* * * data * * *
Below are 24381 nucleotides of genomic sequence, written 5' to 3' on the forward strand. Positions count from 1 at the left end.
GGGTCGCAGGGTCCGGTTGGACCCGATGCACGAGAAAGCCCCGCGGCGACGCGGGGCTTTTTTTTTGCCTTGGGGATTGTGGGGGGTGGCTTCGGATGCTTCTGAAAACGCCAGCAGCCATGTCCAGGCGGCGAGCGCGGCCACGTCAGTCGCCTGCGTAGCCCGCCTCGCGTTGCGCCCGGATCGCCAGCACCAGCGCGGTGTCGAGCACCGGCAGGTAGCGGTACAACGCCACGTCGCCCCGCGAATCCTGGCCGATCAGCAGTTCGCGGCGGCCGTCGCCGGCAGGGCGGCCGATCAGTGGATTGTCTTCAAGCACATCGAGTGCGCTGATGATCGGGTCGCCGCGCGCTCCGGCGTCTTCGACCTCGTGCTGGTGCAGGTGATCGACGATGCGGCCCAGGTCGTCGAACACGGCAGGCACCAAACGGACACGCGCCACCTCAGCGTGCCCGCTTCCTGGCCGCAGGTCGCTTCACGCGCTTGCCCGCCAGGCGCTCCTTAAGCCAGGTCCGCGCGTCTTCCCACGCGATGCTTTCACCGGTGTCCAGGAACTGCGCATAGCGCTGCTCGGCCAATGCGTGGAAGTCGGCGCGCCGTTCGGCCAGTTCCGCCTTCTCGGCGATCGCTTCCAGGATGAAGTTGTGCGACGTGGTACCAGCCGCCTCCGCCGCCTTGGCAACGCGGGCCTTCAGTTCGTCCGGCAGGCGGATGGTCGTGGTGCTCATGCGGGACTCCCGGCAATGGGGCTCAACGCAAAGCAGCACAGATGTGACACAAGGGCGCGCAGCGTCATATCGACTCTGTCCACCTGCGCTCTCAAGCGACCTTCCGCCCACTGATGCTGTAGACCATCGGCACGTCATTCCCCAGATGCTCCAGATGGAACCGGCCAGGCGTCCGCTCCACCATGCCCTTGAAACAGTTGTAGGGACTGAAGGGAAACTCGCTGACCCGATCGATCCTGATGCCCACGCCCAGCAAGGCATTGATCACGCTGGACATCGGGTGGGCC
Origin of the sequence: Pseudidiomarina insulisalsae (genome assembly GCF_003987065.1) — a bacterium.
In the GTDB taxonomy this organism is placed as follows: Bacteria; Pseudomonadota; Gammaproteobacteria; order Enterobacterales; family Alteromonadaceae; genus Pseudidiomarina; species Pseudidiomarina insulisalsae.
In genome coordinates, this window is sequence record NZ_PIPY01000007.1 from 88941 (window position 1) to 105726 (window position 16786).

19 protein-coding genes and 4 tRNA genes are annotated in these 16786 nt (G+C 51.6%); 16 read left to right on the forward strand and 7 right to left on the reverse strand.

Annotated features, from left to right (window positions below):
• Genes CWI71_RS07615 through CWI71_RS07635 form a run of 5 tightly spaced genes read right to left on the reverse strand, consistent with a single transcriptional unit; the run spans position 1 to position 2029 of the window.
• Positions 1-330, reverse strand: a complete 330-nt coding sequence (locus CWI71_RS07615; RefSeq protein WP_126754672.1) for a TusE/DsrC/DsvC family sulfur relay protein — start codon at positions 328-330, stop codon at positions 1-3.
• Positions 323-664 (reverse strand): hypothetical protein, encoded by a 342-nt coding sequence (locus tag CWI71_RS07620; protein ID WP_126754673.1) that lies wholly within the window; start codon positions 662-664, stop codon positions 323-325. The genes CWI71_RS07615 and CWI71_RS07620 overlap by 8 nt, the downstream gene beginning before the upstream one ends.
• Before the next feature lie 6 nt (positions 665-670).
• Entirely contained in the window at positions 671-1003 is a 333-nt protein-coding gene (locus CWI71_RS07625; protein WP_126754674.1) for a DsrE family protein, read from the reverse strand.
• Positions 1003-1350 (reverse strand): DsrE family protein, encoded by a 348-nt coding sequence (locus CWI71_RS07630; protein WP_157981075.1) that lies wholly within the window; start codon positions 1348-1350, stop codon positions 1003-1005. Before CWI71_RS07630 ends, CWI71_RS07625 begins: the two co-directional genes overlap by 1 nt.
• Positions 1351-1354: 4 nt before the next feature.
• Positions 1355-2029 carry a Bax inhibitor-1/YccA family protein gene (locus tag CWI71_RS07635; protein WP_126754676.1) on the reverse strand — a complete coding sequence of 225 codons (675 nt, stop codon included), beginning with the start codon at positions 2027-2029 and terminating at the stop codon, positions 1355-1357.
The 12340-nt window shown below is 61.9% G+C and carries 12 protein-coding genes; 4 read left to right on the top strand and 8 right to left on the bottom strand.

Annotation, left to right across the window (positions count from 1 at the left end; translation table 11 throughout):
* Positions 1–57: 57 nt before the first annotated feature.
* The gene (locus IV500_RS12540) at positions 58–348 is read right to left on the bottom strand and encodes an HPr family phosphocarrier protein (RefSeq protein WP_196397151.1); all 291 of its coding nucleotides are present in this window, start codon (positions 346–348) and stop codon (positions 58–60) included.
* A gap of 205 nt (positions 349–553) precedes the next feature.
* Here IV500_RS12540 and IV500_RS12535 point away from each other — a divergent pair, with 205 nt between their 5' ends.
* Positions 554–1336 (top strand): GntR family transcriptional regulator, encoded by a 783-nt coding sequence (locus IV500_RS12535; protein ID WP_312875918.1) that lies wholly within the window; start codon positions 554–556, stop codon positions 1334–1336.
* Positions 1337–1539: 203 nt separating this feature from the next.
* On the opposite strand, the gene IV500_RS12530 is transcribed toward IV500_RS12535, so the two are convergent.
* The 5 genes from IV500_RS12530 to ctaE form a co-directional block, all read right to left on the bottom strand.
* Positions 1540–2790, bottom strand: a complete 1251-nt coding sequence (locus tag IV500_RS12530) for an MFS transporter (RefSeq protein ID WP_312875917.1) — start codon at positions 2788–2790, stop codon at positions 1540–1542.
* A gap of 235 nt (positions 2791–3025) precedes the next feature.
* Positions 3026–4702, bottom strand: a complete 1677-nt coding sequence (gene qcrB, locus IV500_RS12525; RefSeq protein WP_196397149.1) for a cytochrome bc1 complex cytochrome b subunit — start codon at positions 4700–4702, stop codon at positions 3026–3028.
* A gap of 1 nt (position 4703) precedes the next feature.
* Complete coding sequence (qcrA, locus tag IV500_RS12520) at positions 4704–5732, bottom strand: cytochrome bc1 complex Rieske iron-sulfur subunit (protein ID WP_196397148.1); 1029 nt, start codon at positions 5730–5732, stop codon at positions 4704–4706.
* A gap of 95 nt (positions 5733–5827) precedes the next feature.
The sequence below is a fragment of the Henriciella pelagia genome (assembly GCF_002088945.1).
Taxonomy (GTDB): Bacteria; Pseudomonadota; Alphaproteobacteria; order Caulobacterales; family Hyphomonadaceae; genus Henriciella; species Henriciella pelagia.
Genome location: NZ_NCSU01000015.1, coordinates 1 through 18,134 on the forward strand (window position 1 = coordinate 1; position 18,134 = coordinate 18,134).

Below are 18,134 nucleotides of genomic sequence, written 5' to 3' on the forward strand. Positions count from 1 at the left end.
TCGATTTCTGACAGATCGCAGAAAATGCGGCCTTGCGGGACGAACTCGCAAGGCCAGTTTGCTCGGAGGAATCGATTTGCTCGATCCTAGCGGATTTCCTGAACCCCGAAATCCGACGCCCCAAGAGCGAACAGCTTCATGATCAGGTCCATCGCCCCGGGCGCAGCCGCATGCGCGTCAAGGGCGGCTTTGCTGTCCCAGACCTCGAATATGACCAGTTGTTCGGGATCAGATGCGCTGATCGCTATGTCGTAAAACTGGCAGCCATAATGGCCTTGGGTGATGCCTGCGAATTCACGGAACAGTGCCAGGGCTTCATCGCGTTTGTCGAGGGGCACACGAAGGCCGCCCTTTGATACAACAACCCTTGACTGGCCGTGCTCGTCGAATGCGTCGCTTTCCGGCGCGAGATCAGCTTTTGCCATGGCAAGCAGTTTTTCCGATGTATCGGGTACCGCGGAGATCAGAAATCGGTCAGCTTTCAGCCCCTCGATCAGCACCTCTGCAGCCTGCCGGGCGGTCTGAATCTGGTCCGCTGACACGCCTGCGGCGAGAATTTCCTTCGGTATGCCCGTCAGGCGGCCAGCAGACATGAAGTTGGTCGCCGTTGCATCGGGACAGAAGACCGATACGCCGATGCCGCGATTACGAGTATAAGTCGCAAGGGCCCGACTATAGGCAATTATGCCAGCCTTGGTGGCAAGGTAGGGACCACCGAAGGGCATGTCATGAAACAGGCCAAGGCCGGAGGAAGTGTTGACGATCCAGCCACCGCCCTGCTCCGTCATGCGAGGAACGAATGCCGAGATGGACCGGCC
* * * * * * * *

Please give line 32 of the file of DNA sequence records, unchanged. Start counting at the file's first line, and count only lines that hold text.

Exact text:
The sequence below is a fragment of the Henriciella pelagia genome (assembly GCF_002088945.1).